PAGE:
I thought I would give some general life updates. I have been way too behind on my leisure reading, but I am working on it. Right now, I’ve been occupying my time with shorter novels I have found online. For all of you frugal book lovers, I found an amazing site called BookBub (not sponsored, I swear). It’s free to sign up. You select your favorite book genres and you get deals on e-books every day. I highly recommend you check it out. Typically, I am not an e-book person but I am always down for a good deal.
Anyway, grad school has been challenging in the most enjoyable way. I have certainly stumbled, but it’s been all a part of the learning process. I’m pretty darn busy outside of my classes. I also work as a teaching assistant for two College Composition I classes and I tutor at the Writing Center. Nothing crazy has happened so far. I really enjoy meeting a wide variety of students and learning about better ways to teach people. I am due to teach a course by myself at some point in the near future. It’s a scary thought, I’m not going to lie. I am thankful, though, that I have plenty of back-up to help if something were to arise. I had to take classes about how to handle troubled students or deal with traumatic student writing. It is difficult to anticipate what might happen and who might be in your class. I do think that I am more well-prepared than I feel I am. Getting to know the students and watching them thrive is so gratifying. I want to show people my passions. Hopefully, I can teach them to appreciate writing if nothing else.
As for my classes, I wanted to share with you what I have currently read. In no particular order, I have studied: Shakespeare’s As You Like It, John Lyly’s Galatea, Christopher Marlowe’s Edward II, and Mary Shelley’s Frankenstein. Sprinkled amongst those, I have read some fascinating journal articles. Normally, I hated reading the outside material in undergrad but these have been incredibly interesting. I love being able to take my time to study the things I really care about. At the end of my two years, I have to put together a portfolio of my work. I’m dreading it while also being excited. I want to show off all of the skills I have acquired. I also want to talk about things I want to talk about and not things I am required to talk about. That’s the best part about grad school; being in a position to explore the possibilities and share your thoughts with others.
I hope you all enjoy this post. I am going to try to do something for Halloween but I currently don’t have any ideas. If anyone else is struggling with school, just know that you are doing the best you can and you should be proud of yourself.
Hey everybody! I haven’t completely fallen off the face of the Earth yet. Granted, I’m still super busy but I have my weekends back for some relaxation, which includes catching up on my books. In case you have forgotten, I am still a fan of Rick Riordan and all of his series. I actually saw The Lightning Thief: The Musical earlier this year and loved the hell out of it. Now, it’s time to talk about the latest book in The Trials of Apollo series, The Tyrant’s Tomb.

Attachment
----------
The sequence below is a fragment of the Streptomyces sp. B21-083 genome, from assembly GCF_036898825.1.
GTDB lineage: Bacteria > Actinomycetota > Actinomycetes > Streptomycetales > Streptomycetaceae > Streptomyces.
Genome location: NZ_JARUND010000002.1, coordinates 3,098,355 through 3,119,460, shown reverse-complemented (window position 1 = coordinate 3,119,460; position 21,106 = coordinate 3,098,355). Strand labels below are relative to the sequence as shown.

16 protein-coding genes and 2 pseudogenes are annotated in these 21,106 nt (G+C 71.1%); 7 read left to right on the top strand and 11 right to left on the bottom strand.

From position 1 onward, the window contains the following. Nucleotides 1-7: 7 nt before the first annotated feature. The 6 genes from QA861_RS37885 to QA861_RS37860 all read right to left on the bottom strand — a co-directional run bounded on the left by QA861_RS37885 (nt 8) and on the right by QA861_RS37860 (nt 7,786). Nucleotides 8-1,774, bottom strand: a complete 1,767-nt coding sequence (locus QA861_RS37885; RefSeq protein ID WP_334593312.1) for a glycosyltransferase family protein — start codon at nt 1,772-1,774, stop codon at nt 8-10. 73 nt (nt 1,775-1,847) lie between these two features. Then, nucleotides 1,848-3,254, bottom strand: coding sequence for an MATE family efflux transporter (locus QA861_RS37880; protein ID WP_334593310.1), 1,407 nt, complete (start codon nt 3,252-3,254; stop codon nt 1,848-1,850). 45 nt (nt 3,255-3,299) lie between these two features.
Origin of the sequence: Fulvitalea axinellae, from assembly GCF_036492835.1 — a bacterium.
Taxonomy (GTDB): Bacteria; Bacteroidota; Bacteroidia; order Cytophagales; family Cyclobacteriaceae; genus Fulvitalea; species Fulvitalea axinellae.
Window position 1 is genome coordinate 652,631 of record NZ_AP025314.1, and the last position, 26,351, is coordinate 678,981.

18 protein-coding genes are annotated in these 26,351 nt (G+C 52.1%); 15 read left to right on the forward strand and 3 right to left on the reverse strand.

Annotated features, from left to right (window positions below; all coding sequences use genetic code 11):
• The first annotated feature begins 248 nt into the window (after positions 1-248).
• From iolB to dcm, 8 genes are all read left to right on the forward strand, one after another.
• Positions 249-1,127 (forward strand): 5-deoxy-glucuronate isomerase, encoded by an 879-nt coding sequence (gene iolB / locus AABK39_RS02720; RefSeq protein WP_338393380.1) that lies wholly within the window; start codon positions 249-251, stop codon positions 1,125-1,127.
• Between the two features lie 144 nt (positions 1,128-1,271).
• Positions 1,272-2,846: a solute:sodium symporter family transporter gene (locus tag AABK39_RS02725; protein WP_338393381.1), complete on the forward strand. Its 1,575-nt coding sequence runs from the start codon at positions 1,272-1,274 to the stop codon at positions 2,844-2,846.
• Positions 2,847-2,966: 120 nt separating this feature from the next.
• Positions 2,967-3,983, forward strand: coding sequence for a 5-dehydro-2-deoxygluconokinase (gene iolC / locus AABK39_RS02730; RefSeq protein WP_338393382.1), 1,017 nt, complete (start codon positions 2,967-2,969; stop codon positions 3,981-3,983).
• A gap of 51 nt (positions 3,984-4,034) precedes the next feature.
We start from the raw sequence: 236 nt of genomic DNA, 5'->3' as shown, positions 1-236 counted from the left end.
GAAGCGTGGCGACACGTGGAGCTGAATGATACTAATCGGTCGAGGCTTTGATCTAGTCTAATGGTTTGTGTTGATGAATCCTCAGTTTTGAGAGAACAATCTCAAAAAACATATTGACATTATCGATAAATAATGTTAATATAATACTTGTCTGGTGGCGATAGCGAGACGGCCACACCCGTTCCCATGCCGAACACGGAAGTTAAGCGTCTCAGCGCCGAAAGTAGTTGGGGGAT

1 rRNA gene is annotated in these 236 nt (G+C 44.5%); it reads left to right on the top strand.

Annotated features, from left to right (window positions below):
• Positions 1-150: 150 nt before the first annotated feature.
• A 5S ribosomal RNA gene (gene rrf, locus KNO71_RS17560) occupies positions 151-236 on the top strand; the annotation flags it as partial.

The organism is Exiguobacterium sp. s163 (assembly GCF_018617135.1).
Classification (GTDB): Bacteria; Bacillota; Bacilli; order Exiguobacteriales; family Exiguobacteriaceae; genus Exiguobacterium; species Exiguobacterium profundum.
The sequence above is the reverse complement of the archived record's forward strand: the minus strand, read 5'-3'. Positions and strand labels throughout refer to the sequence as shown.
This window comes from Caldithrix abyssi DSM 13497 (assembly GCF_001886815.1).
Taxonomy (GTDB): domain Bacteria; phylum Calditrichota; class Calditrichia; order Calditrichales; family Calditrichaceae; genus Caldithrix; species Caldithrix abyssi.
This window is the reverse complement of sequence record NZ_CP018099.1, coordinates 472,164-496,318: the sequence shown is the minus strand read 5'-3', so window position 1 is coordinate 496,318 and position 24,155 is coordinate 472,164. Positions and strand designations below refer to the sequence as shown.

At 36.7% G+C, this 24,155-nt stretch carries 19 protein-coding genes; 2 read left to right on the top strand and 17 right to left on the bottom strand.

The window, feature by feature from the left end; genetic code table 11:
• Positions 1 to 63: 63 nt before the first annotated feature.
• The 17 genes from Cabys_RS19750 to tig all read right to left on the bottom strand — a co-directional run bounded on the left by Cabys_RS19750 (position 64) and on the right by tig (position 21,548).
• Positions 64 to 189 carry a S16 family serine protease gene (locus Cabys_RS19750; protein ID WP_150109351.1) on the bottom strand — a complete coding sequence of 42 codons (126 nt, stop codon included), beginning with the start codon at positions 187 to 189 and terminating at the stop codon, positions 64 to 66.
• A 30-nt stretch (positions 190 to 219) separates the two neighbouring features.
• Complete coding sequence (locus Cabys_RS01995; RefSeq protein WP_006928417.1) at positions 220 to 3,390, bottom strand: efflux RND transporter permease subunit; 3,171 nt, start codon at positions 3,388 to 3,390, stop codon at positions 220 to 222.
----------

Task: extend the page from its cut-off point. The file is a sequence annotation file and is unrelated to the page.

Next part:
Yes, Apollo is still teenaged boy with unfortunate name of Lester. Yes, he is still miserable. Thanks for asking. To make things worst, it turns out his mortal birthday also happens to be the day that Caligula and Commodus are planning to attack Camp Jupiter, home of the Roman demigods. On top of all of that, an evil undead king is planning on attacking once the blood moon rises. And if you think it couldn’t get worse, Apollo also must figure out how to cure the poison inflicted on him by ghoul. With all of that being said, he must team up with Meg, Frank, Hazel, and Reyna (and a few other unlikely friends) to save Camp Jupiter or (hopefully not) die trying.
I’m still surprised by how much I am enjoying this series. I really didn’t think that I would be delving back into the world of YA novels. Riordan has proven to have staying power, though. I guess the connection I make with this novel is the fact the main character (Apollo/Lester) is technically an adult who then has to deal with the struggles of teen angst as well as deal with adult issues. He still makes for an enjoyable main character to follow. This novel had a slightly more emotional angle to it as we have Apollo facing his past actions and coping with that guilt, which is kind of a heavy topic for a YA novel. I did enjoy that aspect of it, though. Riordan still keeps a nice sarcastic tone throughout the novel that never feels like it is too much or inappropriate. There was plenty of action and adventure to be had that every Riordan novel gives you. Go ahead and read The Trials of Apollo. I’m looking forward to the next novel. Also, I might go see The Lightning Thief on Broadway in the near future.